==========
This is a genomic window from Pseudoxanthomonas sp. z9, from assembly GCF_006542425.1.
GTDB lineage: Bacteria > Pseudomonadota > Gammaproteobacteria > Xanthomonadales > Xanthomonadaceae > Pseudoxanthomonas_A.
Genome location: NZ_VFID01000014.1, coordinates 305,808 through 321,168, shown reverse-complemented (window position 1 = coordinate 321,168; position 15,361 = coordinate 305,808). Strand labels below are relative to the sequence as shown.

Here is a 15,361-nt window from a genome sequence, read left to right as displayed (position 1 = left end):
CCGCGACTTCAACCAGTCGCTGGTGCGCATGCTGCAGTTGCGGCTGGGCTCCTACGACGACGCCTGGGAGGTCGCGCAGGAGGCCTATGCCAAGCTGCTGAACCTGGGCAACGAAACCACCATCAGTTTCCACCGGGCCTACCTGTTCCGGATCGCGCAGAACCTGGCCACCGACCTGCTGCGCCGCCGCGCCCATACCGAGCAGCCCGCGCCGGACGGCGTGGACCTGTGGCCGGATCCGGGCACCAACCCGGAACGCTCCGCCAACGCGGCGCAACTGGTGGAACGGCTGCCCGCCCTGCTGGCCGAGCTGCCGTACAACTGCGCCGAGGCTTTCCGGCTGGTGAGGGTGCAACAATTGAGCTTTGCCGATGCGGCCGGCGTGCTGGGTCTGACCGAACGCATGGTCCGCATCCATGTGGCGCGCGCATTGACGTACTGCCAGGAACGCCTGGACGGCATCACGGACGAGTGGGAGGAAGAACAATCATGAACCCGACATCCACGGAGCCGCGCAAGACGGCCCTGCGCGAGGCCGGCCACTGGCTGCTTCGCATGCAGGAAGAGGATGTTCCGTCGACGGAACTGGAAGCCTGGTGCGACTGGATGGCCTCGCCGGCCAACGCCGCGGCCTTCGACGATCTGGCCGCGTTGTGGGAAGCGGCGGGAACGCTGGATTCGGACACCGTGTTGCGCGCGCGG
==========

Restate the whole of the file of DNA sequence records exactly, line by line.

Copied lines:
This is a genomic window from Pseudoxanthomonas sp. z9, from assembly GCF_006542425.1.
GTDB lineage: Bacteria > Pseudomonadota > Gammaproteobacteria > Xanthomonadales > Xanthomonadaceae > Pseudoxanthomonas_A.
Genome location: NZ_VFID01000014.1, coordinates 305,808 through 321,168, shown reverse-complemented (window position 1 = coordinate 321,168; position 15,361 = coordinate 305,808). Strand labels below are relative to the sequence as shown.

Here is a 15,361-nt window from a genome sequence, read left to right as displayed (position 1 = left end):
CCGCGACTTCAACCAGTCGCTGGTGCGCATGCTGCAGTTGCGGCTGGGCTCCTACGACGACGCCTGGGAGGTCGCGCAGGAGGCCTATGCCAAGCTGCTGAACCTGGGCAACGAAACCACCATCAGTTTCCACCGGGCCTACCTGTTCCGGATCGCGCAGAACCTGGCCACCGACCTGCTGCGCCGCCGCGCCCATACCGAGCAGCCCGCGCCGGACGGCGTGGACCTGTGGCCGGATCCGGGCACCAACCCGGAACGCTCCGCCAACGCGGCGCAACTGGTGGAACGGCTGCCCGCCCTGCTGGCCGAGCTGCCGTACAACTGCGCCGAGGCTTTCCGGCTGGTGAGGGTGCAACAATTGAGCTTTGCCGATGCGGCCGGCGTGCTGGGTCTGACCGAACGCATGGTCCGCATCCATGTGGCGCGCGCATTGACGTACTGCCAGGAACGCCTGGACGGCATCACGGACGAGTGGGAGGAAGAACAATCATGAACCCGACATCCACGGAGCCGCGCAAGACGGCCCTGCGCGAGGCCGGCCACTGGCTGCTTCGCATGCAGGAAGAGGATGTTCCGTCGACGGAACTGGAAGCCTGGTGCGACTGGATGGCCTCGCCGGCCAACGCCGCGGCCTTCGACGATCTGGCCGCGTTGTGGGAAGCGGCGGGAACGCTGGATTCGGACACCGTGTTGCGCGCGCGG